Oranjestadt, Sint Eustatius (Statia)

Martin and Elizabeth Bevan
Mon 4 Apr 2011 13:30

Position           17:28.79N 62:59.29W

Date                1430 – 4 April 2011


With trepidation I fought my way through the disembarking cruise ship passengers to the terminal where the customs and immigration are housed.  Let it Be tell me that the following day they had a somewhat bruising experience clearing out.  I had no problem although it was queried why I had not fully cleared in.  Fortunately I was bale to play the local rivalry and blame it on Nevis being preoccupied with the International Triathlon.  This resulted in much “over there they do not do it properly”, shrugs and two sets of stamps in the passports. Result!


Squeezing gently out between our posts we made a quick passage north again to Statia.  Statia is an outpost of the Netherlands and a major oil transhipment centre.  The only tenable anchorage is an Oranjestadt and on a windy and rather grey afternoon it looked uninviting.  The five mooring buoys referred to in Doyle’s Pilot no longer exist but in the absence of any other yachts we were able to tuck ourselves well into the shelter of the breakwaters and out of most of the swell.



Customs had knocked off early, however the port security officer managed to persuade a charming young Dutch “gal” to come back and produce a form.  It was totally impossible to clear in and out at the same time.  Welcome to Dutch bureaucracy – a whole new experience.   Everything here is orientated around commercial shipping and huge oil tankers, yachties just get swept along with the rest and I suspect are both a source of interest and inconvenience.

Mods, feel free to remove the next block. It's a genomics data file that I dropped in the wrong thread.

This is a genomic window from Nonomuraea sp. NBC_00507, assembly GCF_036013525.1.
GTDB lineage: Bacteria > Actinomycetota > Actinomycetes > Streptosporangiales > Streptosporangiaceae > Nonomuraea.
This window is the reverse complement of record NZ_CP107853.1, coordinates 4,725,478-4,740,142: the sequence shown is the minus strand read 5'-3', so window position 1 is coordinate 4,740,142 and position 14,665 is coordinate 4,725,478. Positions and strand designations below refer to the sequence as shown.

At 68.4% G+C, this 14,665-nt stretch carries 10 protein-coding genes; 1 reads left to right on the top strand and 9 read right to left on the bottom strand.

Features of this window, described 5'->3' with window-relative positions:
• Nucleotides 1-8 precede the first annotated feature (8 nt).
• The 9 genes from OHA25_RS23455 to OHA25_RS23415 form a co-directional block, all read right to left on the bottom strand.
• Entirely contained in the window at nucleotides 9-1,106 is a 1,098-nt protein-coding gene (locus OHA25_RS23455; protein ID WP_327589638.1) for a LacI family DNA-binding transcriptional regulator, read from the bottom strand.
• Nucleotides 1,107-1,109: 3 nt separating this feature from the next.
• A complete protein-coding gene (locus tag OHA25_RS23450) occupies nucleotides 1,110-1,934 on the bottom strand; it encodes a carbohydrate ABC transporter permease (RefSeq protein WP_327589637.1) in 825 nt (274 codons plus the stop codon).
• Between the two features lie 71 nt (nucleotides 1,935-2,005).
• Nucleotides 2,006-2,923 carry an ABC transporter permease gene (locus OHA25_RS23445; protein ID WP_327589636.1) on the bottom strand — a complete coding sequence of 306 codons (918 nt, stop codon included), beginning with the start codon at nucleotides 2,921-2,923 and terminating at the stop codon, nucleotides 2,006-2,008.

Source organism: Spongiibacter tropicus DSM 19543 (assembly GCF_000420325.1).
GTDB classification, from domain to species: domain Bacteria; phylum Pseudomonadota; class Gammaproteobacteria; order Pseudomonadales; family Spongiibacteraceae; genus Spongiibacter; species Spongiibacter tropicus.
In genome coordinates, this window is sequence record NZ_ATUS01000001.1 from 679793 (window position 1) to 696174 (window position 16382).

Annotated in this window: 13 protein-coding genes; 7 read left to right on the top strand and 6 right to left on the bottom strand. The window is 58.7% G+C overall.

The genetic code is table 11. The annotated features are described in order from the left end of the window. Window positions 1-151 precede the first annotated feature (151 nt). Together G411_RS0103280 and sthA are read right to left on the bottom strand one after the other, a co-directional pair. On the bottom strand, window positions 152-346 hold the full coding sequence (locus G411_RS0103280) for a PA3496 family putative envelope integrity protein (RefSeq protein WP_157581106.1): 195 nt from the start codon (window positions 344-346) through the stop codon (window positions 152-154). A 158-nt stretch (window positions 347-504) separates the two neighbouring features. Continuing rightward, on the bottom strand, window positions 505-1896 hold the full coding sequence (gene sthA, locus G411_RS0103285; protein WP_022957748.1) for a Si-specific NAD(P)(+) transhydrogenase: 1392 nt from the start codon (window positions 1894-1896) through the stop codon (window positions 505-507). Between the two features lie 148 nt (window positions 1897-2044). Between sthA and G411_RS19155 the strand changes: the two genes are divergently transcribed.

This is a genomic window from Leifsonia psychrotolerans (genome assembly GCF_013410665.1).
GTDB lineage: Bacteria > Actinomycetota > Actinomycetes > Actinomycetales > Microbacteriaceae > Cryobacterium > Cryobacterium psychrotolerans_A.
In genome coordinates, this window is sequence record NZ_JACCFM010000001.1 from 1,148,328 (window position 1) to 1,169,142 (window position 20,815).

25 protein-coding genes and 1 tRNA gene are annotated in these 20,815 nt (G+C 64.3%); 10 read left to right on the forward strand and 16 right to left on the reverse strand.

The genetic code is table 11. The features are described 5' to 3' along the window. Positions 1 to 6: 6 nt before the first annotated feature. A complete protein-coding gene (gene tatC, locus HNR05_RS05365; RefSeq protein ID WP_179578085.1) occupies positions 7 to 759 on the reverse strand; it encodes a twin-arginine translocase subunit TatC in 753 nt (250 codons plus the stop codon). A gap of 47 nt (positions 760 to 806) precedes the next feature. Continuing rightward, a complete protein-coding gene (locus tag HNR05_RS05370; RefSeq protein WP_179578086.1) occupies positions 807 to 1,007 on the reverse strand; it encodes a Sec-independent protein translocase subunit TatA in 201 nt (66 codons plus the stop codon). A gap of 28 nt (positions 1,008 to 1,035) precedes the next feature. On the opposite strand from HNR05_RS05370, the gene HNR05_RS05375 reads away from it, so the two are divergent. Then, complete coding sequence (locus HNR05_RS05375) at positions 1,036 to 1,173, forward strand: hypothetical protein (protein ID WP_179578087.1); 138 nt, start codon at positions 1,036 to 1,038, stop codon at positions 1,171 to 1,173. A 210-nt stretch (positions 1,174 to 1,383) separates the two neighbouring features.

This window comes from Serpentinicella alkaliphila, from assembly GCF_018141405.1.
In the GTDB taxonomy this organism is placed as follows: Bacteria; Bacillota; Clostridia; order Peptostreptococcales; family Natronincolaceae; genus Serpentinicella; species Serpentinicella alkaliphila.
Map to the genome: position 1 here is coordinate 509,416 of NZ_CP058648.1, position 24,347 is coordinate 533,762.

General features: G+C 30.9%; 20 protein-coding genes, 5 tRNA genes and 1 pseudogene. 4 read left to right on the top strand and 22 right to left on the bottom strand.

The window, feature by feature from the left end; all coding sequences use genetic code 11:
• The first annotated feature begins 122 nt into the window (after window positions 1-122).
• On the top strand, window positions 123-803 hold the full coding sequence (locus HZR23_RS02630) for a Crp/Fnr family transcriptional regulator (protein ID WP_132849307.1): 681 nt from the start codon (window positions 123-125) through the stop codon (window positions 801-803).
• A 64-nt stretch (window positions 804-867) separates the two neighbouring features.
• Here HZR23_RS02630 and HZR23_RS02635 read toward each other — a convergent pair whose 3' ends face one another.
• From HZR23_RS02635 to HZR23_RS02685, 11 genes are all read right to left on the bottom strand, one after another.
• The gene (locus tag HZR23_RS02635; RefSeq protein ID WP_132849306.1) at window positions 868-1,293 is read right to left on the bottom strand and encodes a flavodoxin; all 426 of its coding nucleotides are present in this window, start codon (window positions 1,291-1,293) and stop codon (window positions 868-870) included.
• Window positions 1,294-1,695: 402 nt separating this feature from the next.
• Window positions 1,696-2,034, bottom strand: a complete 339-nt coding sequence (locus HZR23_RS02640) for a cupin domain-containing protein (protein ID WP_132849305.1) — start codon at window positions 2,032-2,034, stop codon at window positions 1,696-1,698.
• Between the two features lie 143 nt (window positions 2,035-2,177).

The engine is still overheating and the generator has decided to join in so while Elizabeth and Kate went off to do the sights I stayed on the boat to “play” while John acted as a very excellent and appreciated “Number 2 on the Toolbox”, passing and increasing number of spanners and the like into the bowels of the engine room.  More scraping of the inlet valve, from the underneath of the boat removed more gunge.  The generator impeller had been shredded, I suspect by very sharp small mussels that had grown in the pipes. I was able to fit a new impeller and remove the remains of the old one plus moules á la crême from the heat exchanger.  I tried the same trick on the main engine but could find little evidence of fouling in the main heat exchanger.  Result – the generator is happy again.


Elizabeth and Kate had a good walk around Oranjestadt, most of which is built on the top of the cliffs overlooking the harbour.  Statia has from early times been a major trading post and the route up to the town and the market square is known as the Slave Road, for good reason.



The town is totally different from anything that we have previously seen in the Caribbean, the Dutch influence being very marked.



The fort forms the centre of the ancient defences


And provides good cover over the anchorage: